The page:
Product images of Portrait of a French two-decker. Built in Holland 1666-1667
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Portrait of a French two-decker. Built in Holland 1666-1667
A French two-decker shown from the starboard quarter with, on the broadside thirteen guns on the gundeck, thirteen on the upper deck, two on the forecastle, five on the quarterdeck and two on the poop. The tafferel bears the crowned arms of France and Navarre, three fleurs-de-lis impaled with a chain design, surrounded by the emblems of the Orders of St Michael and the Saint Esprit. Two angel supporters face the front and there are eight small windows below with draped seated figures at their lower outer corners. On the rail above is a female figure seated amid arms and trophies resting her left hand on the hilt of a long sword. Both figures above the quarter galleries have plumed hats. The tafferel is very similar to that of the Dutch 'Gouda' (PAH1818).
This is an offset or tracing rubbed on the back and not in reverse, from an accurate original, probably by the Elder, but worked up in wash by the Younger.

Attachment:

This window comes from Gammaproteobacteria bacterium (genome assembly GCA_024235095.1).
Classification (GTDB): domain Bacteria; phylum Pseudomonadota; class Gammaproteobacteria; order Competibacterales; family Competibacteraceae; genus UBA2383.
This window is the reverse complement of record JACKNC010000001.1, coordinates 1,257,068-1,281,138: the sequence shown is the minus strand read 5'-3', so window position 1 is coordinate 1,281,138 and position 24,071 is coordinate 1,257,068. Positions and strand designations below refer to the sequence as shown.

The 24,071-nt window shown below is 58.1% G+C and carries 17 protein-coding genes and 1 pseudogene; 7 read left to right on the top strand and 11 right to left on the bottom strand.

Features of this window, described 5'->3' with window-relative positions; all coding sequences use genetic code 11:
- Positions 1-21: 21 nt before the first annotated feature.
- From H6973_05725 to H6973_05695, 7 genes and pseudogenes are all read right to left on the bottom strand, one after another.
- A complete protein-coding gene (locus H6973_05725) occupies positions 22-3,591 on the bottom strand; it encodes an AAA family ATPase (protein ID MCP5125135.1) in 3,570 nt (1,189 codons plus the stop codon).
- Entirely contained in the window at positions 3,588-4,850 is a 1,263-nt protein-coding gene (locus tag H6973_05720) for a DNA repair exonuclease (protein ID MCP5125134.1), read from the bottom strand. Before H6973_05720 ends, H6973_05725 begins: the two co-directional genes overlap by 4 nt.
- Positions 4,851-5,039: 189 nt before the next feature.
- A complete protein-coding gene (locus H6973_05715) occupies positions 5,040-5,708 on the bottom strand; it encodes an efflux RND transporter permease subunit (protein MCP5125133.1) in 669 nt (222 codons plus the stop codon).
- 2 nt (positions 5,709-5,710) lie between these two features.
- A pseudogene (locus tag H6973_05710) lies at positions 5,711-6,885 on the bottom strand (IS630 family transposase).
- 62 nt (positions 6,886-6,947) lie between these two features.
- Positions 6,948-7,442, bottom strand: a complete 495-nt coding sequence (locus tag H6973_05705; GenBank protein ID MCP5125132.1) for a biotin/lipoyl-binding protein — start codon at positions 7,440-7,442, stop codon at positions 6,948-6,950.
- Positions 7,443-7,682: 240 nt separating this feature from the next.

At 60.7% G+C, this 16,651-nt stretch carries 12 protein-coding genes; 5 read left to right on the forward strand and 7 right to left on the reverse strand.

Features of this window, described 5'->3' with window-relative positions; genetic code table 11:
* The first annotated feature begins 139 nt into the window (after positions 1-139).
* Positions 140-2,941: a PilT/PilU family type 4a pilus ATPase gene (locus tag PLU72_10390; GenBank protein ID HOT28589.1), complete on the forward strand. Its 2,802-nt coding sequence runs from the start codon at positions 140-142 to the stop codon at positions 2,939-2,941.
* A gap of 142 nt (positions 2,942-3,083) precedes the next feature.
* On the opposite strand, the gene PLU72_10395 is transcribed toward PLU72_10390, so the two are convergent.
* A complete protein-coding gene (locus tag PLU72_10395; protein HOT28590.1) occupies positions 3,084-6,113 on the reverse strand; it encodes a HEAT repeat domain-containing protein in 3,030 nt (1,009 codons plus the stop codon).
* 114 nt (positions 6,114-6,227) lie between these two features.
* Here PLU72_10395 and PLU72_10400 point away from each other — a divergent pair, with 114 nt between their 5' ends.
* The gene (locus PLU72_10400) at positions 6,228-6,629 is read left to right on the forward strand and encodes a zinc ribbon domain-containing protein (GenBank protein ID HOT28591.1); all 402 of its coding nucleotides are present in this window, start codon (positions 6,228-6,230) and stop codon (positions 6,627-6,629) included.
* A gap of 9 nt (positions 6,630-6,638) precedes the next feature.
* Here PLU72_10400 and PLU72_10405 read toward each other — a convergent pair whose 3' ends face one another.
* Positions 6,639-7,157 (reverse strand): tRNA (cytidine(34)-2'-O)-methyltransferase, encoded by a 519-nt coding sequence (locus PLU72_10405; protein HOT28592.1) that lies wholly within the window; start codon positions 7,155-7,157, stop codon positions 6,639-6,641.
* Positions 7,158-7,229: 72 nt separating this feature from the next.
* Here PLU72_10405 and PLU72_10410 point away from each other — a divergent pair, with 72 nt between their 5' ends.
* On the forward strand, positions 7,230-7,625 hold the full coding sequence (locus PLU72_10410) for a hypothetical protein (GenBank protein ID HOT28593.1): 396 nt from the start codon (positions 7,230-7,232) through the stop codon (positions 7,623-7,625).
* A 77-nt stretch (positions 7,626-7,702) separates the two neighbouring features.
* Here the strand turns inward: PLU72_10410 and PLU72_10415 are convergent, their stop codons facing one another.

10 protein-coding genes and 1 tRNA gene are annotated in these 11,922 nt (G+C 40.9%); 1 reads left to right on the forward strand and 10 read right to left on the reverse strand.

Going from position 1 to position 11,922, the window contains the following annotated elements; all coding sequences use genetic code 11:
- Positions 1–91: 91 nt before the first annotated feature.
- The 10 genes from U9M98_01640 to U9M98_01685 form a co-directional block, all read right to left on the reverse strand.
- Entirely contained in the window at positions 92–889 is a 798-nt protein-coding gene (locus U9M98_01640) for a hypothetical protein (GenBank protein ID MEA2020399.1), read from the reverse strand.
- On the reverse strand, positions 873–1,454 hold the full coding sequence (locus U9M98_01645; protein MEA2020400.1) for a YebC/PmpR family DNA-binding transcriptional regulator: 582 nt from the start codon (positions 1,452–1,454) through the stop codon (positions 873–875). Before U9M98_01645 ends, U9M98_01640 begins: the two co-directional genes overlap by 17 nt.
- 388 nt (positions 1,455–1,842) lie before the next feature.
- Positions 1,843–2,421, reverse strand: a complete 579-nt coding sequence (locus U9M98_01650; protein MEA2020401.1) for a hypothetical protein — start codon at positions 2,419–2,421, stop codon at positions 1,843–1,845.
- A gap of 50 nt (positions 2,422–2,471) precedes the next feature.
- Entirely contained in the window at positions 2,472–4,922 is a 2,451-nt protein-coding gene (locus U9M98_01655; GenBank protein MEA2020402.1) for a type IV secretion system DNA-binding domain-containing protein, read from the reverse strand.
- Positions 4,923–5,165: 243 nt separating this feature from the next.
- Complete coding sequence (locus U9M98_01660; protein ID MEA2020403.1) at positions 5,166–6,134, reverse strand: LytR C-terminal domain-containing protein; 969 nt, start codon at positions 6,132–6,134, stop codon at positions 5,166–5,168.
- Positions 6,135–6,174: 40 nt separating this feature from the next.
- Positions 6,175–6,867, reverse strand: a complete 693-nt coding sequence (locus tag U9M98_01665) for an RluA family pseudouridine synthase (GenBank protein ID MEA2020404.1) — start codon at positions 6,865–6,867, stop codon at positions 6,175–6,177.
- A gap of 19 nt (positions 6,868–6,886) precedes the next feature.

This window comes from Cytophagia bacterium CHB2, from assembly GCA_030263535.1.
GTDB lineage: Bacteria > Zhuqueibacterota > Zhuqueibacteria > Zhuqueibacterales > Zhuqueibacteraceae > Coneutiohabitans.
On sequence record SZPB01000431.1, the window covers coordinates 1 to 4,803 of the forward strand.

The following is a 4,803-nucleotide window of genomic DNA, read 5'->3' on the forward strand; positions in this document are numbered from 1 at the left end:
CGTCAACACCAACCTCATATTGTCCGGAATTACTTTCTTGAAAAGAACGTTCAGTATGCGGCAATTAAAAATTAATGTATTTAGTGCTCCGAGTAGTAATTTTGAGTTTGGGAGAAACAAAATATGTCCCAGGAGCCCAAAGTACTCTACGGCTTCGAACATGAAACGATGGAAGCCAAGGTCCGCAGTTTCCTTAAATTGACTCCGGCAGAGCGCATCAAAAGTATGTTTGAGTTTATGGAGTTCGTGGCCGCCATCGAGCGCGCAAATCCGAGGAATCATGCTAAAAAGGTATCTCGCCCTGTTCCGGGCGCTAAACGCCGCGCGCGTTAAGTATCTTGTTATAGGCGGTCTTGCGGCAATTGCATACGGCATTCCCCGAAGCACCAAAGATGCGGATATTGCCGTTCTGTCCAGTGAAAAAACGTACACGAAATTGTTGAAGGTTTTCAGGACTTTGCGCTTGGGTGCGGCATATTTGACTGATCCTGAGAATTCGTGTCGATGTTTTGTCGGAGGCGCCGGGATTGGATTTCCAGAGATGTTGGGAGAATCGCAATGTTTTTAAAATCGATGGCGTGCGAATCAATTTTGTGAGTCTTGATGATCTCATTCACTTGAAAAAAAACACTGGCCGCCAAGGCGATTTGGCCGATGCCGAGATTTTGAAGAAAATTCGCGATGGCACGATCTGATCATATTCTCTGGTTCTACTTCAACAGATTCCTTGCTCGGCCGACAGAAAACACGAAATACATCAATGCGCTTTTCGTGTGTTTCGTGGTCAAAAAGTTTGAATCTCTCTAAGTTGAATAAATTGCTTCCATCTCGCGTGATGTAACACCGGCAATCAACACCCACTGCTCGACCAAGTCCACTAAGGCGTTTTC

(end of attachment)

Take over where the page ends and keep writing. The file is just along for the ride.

In September 1665 the French government was authorized to buy ten ships in Holland, though only six were probably delivered with two more being built in Denmark. As there are rather more van de Velde drawings than ships with French emblematic decoration, Robinson suggests some may be designs or purely imaginary.
This is one of three drawings in the NMM (PAJ2423 and PAI7264) of Dutch-built French ships in which both van de Veldes had a hand. It has been approximately dated by the subject and watermark. There is an offset (in reverse) from the same original in the Boymans Museum, Rotterdam (no. 137
Willem van de Velde, the Younger
Original size: 370 mm x 524 mm
- Image reference: PY3881
- National Maritime Museum, Greenwich, London